Instrumental Records/Signum Classics
James Rhodes is an important – and perhaps polarising – figure in contemporary classical piano; he’s a scholar with a deep passion for and knowledge of the form/s and music/s. He’s a rule-breaker and though on the end of some technical instruction is sometimes described as “self-taught” even though that’s not really the case.
So whether you choose to hear and see him as Nigel Kennedy or Glenn Gould or somewhere – anywhere – in between the two it’s likely that some conversation around and understanding of his personality and motivations (as someone almost belligerently focussed on breaking down the stuffiness and delusionary worlds within classical music) will inform your view of his playing, or interrupt it.
Here’s Five, his fifth album release. Rhodes trained, gave up, returned to piano, had a break-down, walked away, then re-focused. And if the timeline I have there isn’t quite right, or the order of those events rather, that’s still all the key ingredients.
I find that stuff interesting – because I’ve been on board since seeing his quite wonderful first TV series – and that sent me back to hear his earlier-released albums and I’ve been anticipating his just-about-to-be-released memoir and future, further music ever since seeing that show; reading his occasional columns also.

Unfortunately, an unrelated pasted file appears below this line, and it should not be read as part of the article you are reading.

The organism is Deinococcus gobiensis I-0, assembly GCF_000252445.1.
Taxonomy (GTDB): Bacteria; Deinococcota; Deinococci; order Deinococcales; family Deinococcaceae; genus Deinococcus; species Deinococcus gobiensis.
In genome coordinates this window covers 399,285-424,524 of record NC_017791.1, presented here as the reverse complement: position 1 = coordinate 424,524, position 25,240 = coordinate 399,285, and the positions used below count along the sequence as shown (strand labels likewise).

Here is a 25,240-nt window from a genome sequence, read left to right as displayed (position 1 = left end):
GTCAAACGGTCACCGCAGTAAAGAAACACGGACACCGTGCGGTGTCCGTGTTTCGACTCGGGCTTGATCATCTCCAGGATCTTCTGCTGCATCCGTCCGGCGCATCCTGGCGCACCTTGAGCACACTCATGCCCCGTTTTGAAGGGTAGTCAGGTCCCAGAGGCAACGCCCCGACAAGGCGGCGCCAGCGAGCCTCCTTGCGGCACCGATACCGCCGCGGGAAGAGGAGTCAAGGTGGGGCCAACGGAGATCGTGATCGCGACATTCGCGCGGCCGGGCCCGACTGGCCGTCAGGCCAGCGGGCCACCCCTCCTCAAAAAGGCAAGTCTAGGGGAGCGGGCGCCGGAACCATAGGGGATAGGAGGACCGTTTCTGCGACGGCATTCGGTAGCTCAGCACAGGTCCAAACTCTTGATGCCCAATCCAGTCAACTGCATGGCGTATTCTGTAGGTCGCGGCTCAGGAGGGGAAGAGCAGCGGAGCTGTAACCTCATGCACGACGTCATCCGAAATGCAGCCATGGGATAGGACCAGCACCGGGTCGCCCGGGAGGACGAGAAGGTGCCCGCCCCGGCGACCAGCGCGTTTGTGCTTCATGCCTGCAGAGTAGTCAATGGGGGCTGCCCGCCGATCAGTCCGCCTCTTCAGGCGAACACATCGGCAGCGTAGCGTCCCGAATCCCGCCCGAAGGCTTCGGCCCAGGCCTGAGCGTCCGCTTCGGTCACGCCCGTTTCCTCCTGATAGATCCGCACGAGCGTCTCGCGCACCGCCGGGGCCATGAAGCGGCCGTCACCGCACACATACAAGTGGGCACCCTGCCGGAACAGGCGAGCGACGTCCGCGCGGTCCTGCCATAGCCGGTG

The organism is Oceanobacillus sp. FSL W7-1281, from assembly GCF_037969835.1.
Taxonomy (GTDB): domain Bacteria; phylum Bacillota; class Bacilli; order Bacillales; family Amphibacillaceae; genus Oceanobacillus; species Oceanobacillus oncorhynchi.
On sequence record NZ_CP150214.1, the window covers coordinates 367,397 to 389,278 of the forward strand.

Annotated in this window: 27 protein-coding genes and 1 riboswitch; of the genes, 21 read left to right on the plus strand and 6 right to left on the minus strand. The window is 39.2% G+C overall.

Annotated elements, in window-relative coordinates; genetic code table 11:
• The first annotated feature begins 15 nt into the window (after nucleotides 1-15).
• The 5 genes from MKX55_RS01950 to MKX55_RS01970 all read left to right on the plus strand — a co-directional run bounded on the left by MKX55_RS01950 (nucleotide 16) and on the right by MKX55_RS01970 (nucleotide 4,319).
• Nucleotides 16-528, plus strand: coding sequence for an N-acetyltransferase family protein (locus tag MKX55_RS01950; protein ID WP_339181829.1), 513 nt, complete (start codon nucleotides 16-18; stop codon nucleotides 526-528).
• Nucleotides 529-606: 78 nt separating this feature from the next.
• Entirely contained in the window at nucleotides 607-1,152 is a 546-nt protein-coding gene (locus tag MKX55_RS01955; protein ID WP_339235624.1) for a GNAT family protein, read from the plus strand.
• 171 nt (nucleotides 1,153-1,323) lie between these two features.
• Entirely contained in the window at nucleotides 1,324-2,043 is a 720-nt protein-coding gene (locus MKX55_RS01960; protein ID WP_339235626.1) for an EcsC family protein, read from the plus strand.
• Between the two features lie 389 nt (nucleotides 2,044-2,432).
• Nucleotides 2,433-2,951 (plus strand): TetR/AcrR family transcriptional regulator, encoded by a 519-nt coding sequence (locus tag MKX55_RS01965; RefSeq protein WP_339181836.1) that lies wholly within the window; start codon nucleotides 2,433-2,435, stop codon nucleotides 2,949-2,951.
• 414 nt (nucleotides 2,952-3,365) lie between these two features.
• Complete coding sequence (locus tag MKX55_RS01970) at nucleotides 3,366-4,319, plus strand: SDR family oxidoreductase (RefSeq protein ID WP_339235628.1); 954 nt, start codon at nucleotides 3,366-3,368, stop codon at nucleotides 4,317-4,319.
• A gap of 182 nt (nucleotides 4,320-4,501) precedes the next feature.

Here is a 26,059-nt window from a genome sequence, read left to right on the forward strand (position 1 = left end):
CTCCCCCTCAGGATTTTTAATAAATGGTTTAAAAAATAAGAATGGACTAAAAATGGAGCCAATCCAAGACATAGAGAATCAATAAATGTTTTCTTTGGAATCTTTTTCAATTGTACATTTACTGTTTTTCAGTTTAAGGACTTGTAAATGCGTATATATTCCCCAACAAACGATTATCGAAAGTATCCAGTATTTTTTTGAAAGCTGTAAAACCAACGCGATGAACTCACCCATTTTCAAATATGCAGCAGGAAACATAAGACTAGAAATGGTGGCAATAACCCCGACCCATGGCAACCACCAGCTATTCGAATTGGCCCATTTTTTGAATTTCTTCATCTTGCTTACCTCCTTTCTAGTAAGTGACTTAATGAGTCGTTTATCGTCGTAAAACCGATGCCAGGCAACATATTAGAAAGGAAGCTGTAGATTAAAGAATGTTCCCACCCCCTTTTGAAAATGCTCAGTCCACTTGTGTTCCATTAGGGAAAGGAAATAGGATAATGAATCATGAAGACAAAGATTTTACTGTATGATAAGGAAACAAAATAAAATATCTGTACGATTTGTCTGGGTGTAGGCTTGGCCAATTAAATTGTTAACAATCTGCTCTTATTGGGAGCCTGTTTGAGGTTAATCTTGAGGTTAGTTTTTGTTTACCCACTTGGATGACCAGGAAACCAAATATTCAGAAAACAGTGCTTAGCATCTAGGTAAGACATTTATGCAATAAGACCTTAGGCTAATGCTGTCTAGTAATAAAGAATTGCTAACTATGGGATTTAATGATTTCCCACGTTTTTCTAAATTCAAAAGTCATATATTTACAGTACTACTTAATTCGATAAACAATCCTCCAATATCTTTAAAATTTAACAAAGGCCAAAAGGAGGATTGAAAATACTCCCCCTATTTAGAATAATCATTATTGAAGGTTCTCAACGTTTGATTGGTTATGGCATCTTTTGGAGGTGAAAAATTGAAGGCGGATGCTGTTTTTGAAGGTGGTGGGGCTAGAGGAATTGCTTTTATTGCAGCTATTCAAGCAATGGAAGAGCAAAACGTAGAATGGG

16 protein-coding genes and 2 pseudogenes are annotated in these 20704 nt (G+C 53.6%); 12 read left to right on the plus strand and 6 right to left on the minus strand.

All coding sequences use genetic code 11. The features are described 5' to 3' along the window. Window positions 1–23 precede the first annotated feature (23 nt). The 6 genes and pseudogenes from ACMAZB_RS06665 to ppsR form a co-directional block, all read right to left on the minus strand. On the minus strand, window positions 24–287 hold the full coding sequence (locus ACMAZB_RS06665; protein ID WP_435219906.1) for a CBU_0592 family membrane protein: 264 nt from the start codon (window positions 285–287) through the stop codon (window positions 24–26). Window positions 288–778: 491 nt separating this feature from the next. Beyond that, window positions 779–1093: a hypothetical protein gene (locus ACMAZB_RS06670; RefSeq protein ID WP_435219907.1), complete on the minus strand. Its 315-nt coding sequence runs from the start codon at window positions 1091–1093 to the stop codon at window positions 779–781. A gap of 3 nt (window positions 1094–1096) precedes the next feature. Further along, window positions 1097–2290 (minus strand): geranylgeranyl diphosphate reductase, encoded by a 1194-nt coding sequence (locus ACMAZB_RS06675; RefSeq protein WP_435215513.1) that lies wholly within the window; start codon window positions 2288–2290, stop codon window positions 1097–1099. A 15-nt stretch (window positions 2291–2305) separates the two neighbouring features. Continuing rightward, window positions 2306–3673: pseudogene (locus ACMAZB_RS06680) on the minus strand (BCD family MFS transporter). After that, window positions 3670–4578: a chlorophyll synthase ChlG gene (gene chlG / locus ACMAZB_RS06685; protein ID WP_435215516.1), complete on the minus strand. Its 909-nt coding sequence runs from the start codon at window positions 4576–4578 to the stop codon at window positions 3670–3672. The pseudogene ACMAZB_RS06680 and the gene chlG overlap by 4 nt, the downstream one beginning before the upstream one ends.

As much as that all helps to try to understand the man when it’s just Rhodes and the piano – as it is here, working through Bach, Beethoven and Chopin (he has a fondness for the heavyweights) – it’s so easy to just fall under the spell of his playing. Never mind the anger and energy that propels it, the positive outlook and inspirational conquering of demons, what matters is the stateliness and grace when hearing the Partita in B-Flat Major or Piano Sonata in D Major.
His reading of the Bach is sublime.
There are a couple of “surprises” in the inclusion of Gluck’s Orfeo et Eurydice and Schumann’s Fruglingsnacht – working here as encore to the main pieces. His Chopin (Ballade No. 3 in A-Flat Minor, Op. 47) is a charming lift with cascades across the keys and though heavy as it moves to its conclusion there is, throughout, a lightness that perhaps offsets some of the more sombre moments in the rest of the program.
I’m probably under the spell of Rhodes for all of that personality-driven preamble that I then suggested is easy to ignore. It certainly feels like it goes out the window when you hear him play. But you know that it’s there, informing his choices.
He’s a skilled pianist and, as has been the case with previous albums from Rhodes, I’m as impressed by the selection, the thought and care in curation as the playing.
Five is a lovely way to spend 70 minutes with a player still evolving, still finding new ways to approach old pieces.